The real reason the war on cash is gearing up now is political: Politicians and central bankers fear that holders of currency could undermine their brave new monetary world of negative interest rates. Japan and Europe are already deep into negative territory, and U.S. Federal Reserve Chair Janet Yellen said last week the U.S. should be prepared for the possibility. Translation: That’s where the Fed is going in the next recession.

Negative rates are a tax on deposits with banks, with the goal of prodding depositors to remove their cash and spend it to increase economic demand. But that goal will be undermined if citizens hoard cash. And hoarding cash is easier if you can take your deposits out in large-denomination bills you can stick in a safe. It’s harder to keep cash if you can only hold small bills.

So, presto, ban cash. This theme has been pushed by the likes of Bank of England chief economist Andrew Haldane and Harvard’s Kenneth Rogoff, who wrote in the Financial Times that eliminating paper currency would be “by far the simplest” way to “get around” the zero interest-rate bound “that has handcuffed central banks since the financial crisis.” If the benighted peasants won’t spend on their own, well, make it that much harder for them to save money even in their own mattresses.

All of which ignores the virtues of cash for law-abiding citizens. Cash allows legitimate transactions to be executed quickly, without either party paying fees to a bank or credit-card processor. Cash also lets millions of low-income people participate in the economy without maintaining a bank account, the costs of which are mounting as post-2008 regulations drop the ax on fee-free retail banking. While there’s always a risk of being mugged on the way to the store, digital transactions are subject to hacking and computer theft.

Cash is also the currency of gray markets—amounting to 20% or more of gross domestic product in some European countries—that governments would love to tax. But the reason gray markets exist is because high taxes and regulatory costs drive otherwise honest businesses off the books. Politicians may want to think twice about cracking down on the cash economy in a way that might destroy businesses and add millions to the jobless rolls. The Italian economy might shut down without cash.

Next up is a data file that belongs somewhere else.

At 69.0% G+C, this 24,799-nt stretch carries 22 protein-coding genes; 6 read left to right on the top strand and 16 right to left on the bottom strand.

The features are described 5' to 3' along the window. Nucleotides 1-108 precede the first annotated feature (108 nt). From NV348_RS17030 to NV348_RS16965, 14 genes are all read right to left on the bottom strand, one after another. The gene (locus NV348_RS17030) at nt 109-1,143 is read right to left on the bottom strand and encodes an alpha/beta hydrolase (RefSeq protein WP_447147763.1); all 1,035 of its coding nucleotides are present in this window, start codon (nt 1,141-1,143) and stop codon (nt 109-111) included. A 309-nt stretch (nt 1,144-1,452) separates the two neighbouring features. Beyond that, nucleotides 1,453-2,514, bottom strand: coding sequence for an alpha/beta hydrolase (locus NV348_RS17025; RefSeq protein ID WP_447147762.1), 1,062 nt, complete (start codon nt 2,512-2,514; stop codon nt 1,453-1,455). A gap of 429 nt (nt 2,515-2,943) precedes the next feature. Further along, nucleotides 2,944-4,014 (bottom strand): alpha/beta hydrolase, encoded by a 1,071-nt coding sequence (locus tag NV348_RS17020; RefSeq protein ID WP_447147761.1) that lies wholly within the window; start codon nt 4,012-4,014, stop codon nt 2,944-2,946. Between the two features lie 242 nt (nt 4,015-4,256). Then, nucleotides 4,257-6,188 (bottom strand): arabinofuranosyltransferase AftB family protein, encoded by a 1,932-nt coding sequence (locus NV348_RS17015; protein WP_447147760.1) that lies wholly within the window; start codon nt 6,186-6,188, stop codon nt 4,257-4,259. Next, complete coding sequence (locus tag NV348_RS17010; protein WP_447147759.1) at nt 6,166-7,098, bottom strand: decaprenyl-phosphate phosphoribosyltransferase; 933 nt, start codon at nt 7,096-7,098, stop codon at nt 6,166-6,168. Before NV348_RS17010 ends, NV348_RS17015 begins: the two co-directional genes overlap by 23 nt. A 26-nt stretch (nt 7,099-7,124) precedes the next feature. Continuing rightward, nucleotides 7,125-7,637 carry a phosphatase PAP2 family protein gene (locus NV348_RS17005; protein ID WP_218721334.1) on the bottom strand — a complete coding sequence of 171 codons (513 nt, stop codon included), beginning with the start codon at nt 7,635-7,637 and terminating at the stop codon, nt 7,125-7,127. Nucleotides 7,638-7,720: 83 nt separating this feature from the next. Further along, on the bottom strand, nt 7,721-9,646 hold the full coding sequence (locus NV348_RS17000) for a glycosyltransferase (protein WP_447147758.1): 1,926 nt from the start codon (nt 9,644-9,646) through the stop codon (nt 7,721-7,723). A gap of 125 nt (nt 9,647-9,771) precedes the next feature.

By all means people should be able to go cashless if they like. But it’s hard to avoid the conclusion that the politicians want to bar cash as one more infringement on economic liberty. They may go after the big bills now, but does anyone think they’d stop there? Why wouldn’t they eventually ban all cash transactions much as they banned gold and silver as mediums of exchange?

Beware politicians trying to limit the ways you can conduct private economic business. It never turns out well.

But the swing to America’s corporatocracy calling for a war on cash is not for your own good ‘Murica.

All of this anti-cash angst from Cook can be summed up in 3 short words – Use Apple Pay – and follows Visa’s Andy Gerlt, who last year proclaimed: “We are declaring war on cash.”

As we detailed previously, the shots fired in the war on cash may have several unintended casualties:

1. Privacy

  • Cashless transactions would always include some intermediary or third-party.
  • Increased government access to personal transactions and records.
  • Certain types of transactions (gambling, etc.) could be barred or frozen by governments.
  • Decentralized cryptocurrency could be an alternative for such transactions

2. Savings

  • Savers could no longer have the individual freedom to store wealth “outside” of the system.
  • Eliminating cash makes negative interest rates (NIRP) a feasible option for policymakers.
  • A cashless society also means all savers would be “on the hook” for bank bail-in scenarios.
  • Savers would have limited abilities to react to extreme monetary events like deflation or inflation.

3. Human Rights

  • Rapid demonetization has violated people’s rights to life and food.
  • In India, removing the 500 and 1,000 rupee notes has caused multiple human tragedies, including patients being denied treatment and people not being able to afford food.
  • Demonetization also hurts people and small businesses that make their livelihoods in the informal sectors of the economy.

4. Cybersecurity

  • With all wealth stored digitally, the potential risk and impact of cybercrime increases.
  • Hacking or identity theft could destroy people’s entire life savings.
  • The cost of online data breaches is already expected to reach $2.1 trillion by 2019, according to Juniper Research.

As the War on Cash accelerates, many shots will be fired. The question is: who will take the majority of the damage?

Source: ZeroHedge

Housing Starts, Permits Surge On Spike In Rental Units

Another day, another confirmation that the US economy is heating up just a little more than most expected.

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With Wall Street expecting housing starts and permits of 1.234MM and 1.300MM, respectively, moments ago the US Census reported number that blew away expectations, with starts printing at 1.326MM in January, a 9.7% increase relative to the 3.5% expected, while permits jumped by 7.4% from 1.300MM to 1.396MM, on expectations of an unchanged print.

What is notable in today’s number is that single-family units were largely in line, declining for Permits from 881K to 866K, while single-family Starts rose from 846K to 877K, still well below November’s 946K.